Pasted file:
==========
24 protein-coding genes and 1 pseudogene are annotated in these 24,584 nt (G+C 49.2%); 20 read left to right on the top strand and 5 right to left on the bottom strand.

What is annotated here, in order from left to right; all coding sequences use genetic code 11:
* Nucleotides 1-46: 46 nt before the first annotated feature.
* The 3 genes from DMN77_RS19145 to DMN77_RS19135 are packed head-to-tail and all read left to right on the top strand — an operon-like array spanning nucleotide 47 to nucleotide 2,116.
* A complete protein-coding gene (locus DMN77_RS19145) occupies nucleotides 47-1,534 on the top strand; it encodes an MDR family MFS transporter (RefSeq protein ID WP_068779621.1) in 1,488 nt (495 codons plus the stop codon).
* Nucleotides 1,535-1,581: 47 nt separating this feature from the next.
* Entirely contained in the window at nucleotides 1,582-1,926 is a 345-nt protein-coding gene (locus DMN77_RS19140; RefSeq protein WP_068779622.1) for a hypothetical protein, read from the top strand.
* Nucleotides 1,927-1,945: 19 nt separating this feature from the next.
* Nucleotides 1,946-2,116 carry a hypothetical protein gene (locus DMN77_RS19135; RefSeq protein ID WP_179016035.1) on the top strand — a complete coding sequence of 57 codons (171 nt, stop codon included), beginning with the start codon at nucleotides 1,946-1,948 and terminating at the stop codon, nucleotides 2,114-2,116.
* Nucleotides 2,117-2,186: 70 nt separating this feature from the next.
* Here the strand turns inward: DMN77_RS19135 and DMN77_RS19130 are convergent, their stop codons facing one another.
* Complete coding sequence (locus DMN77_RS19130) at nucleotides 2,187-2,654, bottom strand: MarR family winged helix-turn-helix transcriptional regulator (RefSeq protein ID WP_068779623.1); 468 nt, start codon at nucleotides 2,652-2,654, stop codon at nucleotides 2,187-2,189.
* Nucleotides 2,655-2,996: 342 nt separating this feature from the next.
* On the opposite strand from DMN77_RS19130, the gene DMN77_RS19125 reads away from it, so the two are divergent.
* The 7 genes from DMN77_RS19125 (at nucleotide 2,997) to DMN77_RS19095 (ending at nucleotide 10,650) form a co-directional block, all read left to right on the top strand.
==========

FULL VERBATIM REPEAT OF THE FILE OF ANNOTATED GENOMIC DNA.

24 protein-coding genes and 1 pseudogene are annotated in these 24,584 nt (G+C 49.2%); 20 read left to right on the top strand and 5 right to left on the bottom strand.

What is annotated here, in order from left to right; all coding sequences use genetic code 11:
* Nucleotides 1-46: 46 nt before the first annotated feature.
* The 3 genes from DMN77_RS19145 to DMN77_RS19135 are packed head-to-tail and all read left to right on the top strand — an operon-like array spanning nucleotide 47 to nucleotide 2,116.
* A complete protein-coding gene (locus DMN77_RS19145) occupies nucleotides 47-1,534 on the top strand; it encodes an MDR family MFS transporter (RefSeq protein ID WP_068779621.1) in 1,488 nt (495 codons plus the stop codon).
* Nucleotides 1,535-1,581: 47 nt separating this feature from the next.
* Entirely contained in the window at nucleotides 1,582-1,926 is a 345-nt protein-coding gene (locus DMN77_RS19140; RefSeq protein WP_068779622.1) for a hypothetical protein, read from the top strand.
* Nucleotides 1,927-1,945: 19 nt separating this feature from the next.
* Nucleotides 1,946-2,116 carry a hypothetical protein gene (locus DMN77_RS19135; RefSeq protein ID WP_179016035.1) on the top strand — a complete coding sequence of 57 codons (171 nt, stop codon included), beginning with the start codon at nucleotides 1,946-1,948 and terminating at the stop codon, nucleotides 2,114-2,116.
* Nucleotides 2,117-2,186: 70 nt separating this feature from the next.
* Here the strand turns inward: DMN77_RS19135 and DMN77_RS19130 are convergent, their stop codons facing one another.
* Complete coding sequence (locus DMN77_RS19130) at nucleotides 2,187-2,654, bottom strand: MarR family winged helix-turn-helix transcriptional regulator (RefSeq protein ID WP_068779623.1); 468 nt, start codon at nucleotides 2,652-2,654, stop codon at nucleotides 2,187-2,189.
* Nucleotides 2,655-2,996: 342 nt separating this feature from the next.
* On the opposite strand from DMN77_RS19130, the gene DMN77_RS19125 reads away from it, so the two are divergent.
* The 7 genes from DMN77_RS19125 (at nucleotide 2,997) to DMN77_RS19095 (ending at nucleotide 10,650) form a co-directional block, all read left to right on the top strand.